English 127

Modern Poetry


Section Semester Instructor Time Location Course Areas
1 Spring 2010 Ronda, Margaret
Ronda, Margaret
TTh 2-3:30 60 Evans

Other Readings and Media

Ramazani, J.: Norton Anthology of Modern and Contemporary Poetry, Vol. 1; Oppen, G.: New Collected Poems; Niedecker, L.: Collected Works; Zukofsky, L.: Selected Poems

Description

This course will be devoted to studying the work of a series of major figures in modern poetry and poetics. Each of these poets—Pound, Eliot, Stein, Stevens, Loy, Moore, H.D., Williams, Hughes, Brown, Zukofsky, Niedecker, Oppen—undertakes ambitious experiments that expand the formal and perceptual bounds of poetry. We will approach these figures primarily via close readings, but we will also read them in connection with the larger artistic movements of this extraordinarily fertile era, and with reference to key aesthetic theories. Through these readings, this course will explore modern poetry’s complex inheritances: its vexed relation to Romantic and Symbolist poetics; its renewal of other poetic traditions, from Pound’s “poem containing history” through ideogram and collaged quotation to Zukofsky’s Marxist reanimation of the sestina form; and its ties to visual and musical cultures. At the same time, we will consider how and why these poets “make it new,” in Pound’s phrase, and what their methods disclose about the transactions between poetic practice and social life. Understanding how this work grapples with the period’s central concerns—urbanization, the entrenchment of commodity capitalism, the barbarisms of war, fascism, and racial oppression, and the emergent modes of cognition arising from technological innovation and new media forms—will be a primary objective. We will also investigate the animating importance of “difficulty” to modern poetry, keeping in mind Eliot’s contention that “poets in our civilization, as it exists at present, must be difficult.”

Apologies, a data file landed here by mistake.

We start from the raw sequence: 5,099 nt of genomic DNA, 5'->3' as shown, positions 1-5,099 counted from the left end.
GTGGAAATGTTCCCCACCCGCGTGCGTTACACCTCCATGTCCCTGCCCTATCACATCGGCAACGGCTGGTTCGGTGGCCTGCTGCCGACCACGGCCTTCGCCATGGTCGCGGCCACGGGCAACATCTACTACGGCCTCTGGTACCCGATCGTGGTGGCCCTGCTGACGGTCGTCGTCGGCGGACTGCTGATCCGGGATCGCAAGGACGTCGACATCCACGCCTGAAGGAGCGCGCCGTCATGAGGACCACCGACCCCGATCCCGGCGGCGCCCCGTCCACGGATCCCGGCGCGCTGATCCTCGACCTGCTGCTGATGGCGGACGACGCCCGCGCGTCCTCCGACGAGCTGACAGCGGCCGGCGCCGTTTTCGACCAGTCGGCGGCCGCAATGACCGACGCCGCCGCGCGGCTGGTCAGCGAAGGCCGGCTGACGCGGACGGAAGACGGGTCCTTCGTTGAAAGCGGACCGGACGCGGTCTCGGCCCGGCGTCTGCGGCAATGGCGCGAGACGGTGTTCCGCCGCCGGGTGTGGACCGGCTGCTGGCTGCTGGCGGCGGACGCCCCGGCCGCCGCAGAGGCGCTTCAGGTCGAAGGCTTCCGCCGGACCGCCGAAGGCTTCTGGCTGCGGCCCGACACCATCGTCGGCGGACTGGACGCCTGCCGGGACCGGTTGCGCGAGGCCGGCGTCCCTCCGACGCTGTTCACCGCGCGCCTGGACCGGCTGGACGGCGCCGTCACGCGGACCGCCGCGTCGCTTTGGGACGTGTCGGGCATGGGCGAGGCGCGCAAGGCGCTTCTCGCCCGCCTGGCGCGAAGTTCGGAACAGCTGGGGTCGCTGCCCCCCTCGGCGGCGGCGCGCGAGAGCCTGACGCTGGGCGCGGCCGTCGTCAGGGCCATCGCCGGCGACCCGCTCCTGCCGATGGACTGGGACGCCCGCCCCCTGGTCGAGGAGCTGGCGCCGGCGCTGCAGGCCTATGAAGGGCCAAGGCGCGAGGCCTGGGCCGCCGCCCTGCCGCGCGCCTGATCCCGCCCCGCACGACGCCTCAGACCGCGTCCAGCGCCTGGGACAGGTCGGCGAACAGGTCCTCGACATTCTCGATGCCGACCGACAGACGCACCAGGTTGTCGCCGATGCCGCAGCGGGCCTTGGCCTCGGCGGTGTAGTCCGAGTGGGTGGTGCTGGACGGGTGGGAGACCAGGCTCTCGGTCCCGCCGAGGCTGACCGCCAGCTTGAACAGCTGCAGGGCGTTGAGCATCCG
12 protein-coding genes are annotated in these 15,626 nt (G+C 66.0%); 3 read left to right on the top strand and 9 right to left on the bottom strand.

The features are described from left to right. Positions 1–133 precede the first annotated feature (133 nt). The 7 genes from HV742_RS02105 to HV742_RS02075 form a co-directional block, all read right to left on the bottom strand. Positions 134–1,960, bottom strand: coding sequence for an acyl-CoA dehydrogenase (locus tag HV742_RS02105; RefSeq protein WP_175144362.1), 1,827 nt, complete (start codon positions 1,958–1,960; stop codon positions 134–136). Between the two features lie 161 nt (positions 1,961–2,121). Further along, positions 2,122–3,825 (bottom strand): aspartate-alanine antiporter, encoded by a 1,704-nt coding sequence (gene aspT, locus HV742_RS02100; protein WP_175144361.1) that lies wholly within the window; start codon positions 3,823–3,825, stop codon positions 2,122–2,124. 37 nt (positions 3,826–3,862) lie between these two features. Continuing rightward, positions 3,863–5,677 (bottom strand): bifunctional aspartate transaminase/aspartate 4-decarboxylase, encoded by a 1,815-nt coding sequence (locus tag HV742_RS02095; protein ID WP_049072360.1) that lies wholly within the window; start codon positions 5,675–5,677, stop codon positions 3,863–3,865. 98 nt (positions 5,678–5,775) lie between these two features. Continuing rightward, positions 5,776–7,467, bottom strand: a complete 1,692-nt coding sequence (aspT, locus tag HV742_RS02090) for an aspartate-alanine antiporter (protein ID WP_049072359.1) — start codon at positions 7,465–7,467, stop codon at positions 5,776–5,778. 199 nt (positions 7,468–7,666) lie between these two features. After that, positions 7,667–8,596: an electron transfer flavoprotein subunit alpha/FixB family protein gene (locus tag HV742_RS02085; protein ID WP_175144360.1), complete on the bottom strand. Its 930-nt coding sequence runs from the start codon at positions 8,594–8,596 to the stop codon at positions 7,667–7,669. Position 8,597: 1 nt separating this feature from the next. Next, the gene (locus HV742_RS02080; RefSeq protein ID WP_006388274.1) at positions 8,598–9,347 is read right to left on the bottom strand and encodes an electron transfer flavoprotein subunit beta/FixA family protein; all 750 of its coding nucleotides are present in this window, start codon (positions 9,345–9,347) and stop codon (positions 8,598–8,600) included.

Coursework will include weekly writing assignments; two longer essays; a midterm and a final exam.

Other Recent Sections of This Course

spring, 2020

127/1

Modern Poetry

fall, 2018

127/1

Modern Poetry


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